Yemen's Huthi rebels on Thursday freed six members of the Baha'i faith whose years of imprisonment had raised international concern, the community said.
Hamed bin Haydara, who had been detained since 2013 and sentenced to death, and five others were released in the rebel-held capital Sanaa.
The Huthis' political wing had announced in late March that it would free all Baha'i prisoners but had not immediately followed through.
The community thanked Martin Griffiths, the UN special envoy for Yemen and the office of the UN High Commissioner for Human Rights for securing the release of the six Baha'is.
But it said that the six were still seeking the return of seized assets and properties and the end of all charges against them.
"As Yemen's search for durable, societal peace continues, Baha'is must be able -- like all Yemenis -- to practice their faith safely and freely, in keeping with the universal principles of freedom of religion or belief," said Diane Ala'i, representative of the Baha’i International Community at the United Nations in Geneva.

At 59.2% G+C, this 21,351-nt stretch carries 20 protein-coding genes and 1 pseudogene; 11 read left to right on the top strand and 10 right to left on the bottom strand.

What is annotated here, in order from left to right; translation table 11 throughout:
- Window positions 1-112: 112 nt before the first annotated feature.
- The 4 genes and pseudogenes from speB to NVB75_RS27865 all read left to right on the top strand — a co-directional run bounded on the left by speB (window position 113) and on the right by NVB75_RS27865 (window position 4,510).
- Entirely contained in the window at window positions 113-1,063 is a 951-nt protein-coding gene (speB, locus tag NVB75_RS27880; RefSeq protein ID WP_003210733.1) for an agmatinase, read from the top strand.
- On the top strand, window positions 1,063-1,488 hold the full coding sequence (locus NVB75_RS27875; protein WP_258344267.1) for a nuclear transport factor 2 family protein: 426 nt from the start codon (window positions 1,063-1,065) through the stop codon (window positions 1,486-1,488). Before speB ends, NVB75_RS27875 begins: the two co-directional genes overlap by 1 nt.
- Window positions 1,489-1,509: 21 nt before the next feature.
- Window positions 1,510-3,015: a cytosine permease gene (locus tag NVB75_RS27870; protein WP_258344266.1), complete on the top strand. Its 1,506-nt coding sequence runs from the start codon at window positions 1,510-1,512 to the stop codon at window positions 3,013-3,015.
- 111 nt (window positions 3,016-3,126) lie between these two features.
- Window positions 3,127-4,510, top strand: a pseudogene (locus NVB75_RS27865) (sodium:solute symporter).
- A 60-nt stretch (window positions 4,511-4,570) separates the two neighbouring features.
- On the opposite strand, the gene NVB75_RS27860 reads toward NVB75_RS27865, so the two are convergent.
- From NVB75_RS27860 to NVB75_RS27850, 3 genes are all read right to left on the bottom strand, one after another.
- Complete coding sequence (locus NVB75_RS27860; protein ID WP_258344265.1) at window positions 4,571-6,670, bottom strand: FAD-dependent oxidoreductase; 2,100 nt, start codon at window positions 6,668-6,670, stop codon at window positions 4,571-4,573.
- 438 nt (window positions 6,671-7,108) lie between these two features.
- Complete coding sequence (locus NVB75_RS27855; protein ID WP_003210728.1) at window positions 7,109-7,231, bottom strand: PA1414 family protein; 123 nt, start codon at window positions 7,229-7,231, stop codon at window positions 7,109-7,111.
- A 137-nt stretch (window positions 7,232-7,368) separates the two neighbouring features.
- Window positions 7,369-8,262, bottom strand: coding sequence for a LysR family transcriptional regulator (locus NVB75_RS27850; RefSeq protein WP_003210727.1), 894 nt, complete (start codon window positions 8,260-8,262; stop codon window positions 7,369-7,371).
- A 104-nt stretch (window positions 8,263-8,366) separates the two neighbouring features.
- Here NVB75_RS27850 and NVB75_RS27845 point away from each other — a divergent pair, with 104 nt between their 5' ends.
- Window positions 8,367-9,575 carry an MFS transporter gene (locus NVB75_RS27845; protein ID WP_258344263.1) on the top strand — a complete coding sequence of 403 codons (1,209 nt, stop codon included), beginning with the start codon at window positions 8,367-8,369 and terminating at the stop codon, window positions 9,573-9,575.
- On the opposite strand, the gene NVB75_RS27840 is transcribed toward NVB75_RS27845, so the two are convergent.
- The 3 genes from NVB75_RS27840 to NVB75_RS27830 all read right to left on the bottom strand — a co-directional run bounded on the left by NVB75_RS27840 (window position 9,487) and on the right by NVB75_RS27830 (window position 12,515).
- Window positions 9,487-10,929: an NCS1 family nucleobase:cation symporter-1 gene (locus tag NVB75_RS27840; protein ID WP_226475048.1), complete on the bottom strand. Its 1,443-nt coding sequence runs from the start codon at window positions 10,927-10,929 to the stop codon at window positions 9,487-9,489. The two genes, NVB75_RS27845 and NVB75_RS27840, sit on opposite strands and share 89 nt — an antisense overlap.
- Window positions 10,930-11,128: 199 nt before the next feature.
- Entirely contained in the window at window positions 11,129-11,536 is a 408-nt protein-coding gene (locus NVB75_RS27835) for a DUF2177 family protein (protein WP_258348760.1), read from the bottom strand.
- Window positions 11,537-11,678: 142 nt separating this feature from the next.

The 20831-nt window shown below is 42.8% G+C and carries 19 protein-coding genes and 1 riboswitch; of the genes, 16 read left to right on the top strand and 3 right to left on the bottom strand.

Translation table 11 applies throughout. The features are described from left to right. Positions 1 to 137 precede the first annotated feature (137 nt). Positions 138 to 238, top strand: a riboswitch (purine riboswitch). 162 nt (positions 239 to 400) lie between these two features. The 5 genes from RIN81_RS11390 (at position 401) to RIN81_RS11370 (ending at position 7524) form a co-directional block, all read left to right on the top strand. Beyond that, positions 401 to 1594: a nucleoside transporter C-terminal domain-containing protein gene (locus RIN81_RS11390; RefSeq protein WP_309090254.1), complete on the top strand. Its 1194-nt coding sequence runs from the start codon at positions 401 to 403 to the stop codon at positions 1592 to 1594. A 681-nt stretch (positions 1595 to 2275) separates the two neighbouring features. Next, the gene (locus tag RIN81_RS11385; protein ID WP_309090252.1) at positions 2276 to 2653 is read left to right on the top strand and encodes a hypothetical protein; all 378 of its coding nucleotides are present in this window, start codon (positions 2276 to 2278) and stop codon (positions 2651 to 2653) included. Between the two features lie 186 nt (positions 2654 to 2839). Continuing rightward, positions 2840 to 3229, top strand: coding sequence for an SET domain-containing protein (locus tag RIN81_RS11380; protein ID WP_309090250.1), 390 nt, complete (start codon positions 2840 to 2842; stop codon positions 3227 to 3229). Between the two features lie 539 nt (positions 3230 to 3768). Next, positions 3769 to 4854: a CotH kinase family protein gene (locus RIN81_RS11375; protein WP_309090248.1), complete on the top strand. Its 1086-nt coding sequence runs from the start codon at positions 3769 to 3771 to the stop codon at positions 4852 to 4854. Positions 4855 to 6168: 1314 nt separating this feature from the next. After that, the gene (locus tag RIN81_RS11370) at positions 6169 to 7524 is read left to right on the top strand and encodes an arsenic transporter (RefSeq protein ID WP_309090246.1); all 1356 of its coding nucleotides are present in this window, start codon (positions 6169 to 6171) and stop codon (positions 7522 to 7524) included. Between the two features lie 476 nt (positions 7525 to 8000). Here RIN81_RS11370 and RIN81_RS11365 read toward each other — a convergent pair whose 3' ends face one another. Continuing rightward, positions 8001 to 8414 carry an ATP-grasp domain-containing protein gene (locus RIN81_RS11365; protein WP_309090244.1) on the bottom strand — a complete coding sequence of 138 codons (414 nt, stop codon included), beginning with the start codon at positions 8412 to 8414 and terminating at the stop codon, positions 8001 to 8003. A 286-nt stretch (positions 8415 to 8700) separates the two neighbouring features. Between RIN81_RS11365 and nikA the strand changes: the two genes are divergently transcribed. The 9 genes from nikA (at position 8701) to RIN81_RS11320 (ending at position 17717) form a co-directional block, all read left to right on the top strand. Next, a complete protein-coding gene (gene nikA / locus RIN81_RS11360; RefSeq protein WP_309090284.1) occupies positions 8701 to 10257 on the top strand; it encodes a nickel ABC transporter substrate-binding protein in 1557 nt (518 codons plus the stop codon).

"This is not possible until the charges are lifted," she said.
The Huthis seized Sanaa in 2014 and control much of Yemen, despite a US-backed military campaign led by Saudi Arabia, which has been widely criticized for attacks that have killed civilians.
The rebels are linked to Iran, whose Shiite clerical regime bans the Baha'i faith, even while granting religious freedom to other minorities, including Christians and Jews.
The faith was founded in the 19th century by an Iranian, Baha'u'llah, and calls for unity among religions as well as equality between men and women.
Believers consider Baha'u'llah a prophet, putting them at odds with the orthodox Islamic view that Mohammed was God's final messenger.
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